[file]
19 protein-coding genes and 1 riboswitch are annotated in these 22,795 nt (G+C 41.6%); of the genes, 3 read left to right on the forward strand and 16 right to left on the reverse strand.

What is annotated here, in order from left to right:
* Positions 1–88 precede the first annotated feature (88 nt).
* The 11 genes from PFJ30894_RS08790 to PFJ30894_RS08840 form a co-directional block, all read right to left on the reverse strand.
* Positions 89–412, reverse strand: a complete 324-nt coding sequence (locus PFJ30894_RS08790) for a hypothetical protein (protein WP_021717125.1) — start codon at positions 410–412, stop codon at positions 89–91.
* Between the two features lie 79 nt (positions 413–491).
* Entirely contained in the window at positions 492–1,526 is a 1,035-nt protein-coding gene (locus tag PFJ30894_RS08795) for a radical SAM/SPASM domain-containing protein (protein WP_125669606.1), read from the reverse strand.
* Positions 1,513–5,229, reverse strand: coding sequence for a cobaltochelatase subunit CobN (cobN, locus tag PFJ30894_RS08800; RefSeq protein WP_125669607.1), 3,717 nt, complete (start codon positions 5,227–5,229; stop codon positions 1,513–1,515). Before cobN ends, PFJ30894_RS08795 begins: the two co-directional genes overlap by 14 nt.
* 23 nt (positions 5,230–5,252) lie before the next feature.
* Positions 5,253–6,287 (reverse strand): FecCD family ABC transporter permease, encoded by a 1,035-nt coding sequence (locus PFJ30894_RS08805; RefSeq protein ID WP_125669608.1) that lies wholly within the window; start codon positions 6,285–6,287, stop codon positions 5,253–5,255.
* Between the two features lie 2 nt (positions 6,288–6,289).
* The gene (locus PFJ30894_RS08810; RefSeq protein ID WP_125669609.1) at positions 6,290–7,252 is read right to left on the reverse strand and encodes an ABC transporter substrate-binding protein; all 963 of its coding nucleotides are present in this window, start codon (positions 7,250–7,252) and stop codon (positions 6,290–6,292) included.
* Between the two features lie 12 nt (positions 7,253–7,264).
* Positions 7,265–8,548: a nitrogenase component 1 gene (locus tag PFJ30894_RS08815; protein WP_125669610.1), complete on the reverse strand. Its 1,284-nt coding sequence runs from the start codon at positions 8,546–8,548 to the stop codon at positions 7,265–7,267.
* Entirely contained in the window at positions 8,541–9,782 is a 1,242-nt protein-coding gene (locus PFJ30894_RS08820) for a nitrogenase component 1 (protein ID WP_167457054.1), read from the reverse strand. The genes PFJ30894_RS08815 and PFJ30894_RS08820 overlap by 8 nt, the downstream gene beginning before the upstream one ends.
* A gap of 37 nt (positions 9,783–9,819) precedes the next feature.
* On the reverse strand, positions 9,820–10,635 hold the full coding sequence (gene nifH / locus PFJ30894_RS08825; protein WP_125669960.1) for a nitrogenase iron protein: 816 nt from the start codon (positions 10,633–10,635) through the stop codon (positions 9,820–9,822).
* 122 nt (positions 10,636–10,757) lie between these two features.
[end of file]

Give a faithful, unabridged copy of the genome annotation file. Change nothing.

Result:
19 protein-coding genes and 1 riboswitch are annotated in these 22,795 nt (G+C 41.6%); of the genes, 3 read left to right on the forward strand and 16 right to left on the reverse strand.

What is annotated here, in order from left to right:
* Positions 1–88 precede the first annotated feature (88 nt).
* The 11 genes from PFJ30894_RS08790 to PFJ30894_RS08840 form a co-directional block, all read right to left on the reverse strand.
* Positions 89–412, reverse strand: a complete 324-nt coding sequence (locus PFJ30894_RS08790) for a hypothetical protein (protein WP_021717125.1) — start codon at positions 410–412, stop codon at positions 89–91.
* Between the two features lie 79 nt (positions 413–491).
* Entirely contained in the window at positions 492–1,526 is a 1,035-nt protein-coding gene (locus tag PFJ30894_RS08795) for a radical SAM/SPASM domain-containing protein (protein WP_125669606.1), read from the reverse strand.
* Positions 1,513–5,229, reverse strand: coding sequence for a cobaltochelatase subunit CobN (cobN, locus tag PFJ30894_RS08800; RefSeq protein WP_125669607.1), 3,717 nt, complete (start codon positions 5,227–5,229; stop codon positions 1,513–1,515). Before cobN ends, PFJ30894_RS08795 begins: the two co-directional genes overlap by 14 nt.
* 23 nt (positions 5,230–5,252) lie before the next feature.
* Positions 5,253–6,287 (reverse strand): FecCD family ABC transporter permease, encoded by a 1,035-nt coding sequence (locus PFJ30894_RS08805; RefSeq protein ID WP_125669608.1) that lies wholly within the window; start codon positions 6,285–6,287, stop codon positions 5,253–5,255.
* Between the two features lie 2 nt (positions 6,288–6,289).
* The gene (locus PFJ30894_RS08810; RefSeq protein ID WP_125669609.1) at positions 6,290–7,252 is read right to left on the reverse strand and encodes an ABC transporter substrate-binding protein; all 963 of its coding nucleotides are present in this window, start codon (positions 7,250–7,252) and stop codon (positions 6,290–6,292) included.
* Between the two features lie 12 nt (positions 7,253–7,264).
* Positions 7,265–8,548: a nitrogenase component 1 gene (locus tag PFJ30894_RS08815; protein WP_125669610.1), complete on the reverse strand. Its 1,284-nt coding sequence runs from the start codon at positions 8,546–8,548 to the stop codon at positions 7,265–7,267.
* Entirely contained in the window at positions 8,541–9,782 is a 1,242-nt protein-coding gene (locus PFJ30894_RS08820) for a nitrogenase component 1 (protein ID WP_167457054.1), read from the reverse strand. The genes PFJ30894_RS08815 and PFJ30894_RS08820 overlap by 8 nt, the downstream gene beginning before the upstream one ends.
* A gap of 37 nt (positions 9,783–9,819) precedes the next feature.
* On the reverse strand, positions 9,820–10,635 hold the full coding sequence (gene nifH / locus PFJ30894_RS08825; protein WP_125669960.1) for a nitrogenase iron protein: 816 nt from the start codon (positions 10,633–10,635) through the stop codon (positions 9,820–9,822).
* 122 nt (positions 10,636–10,757) lie between these two features.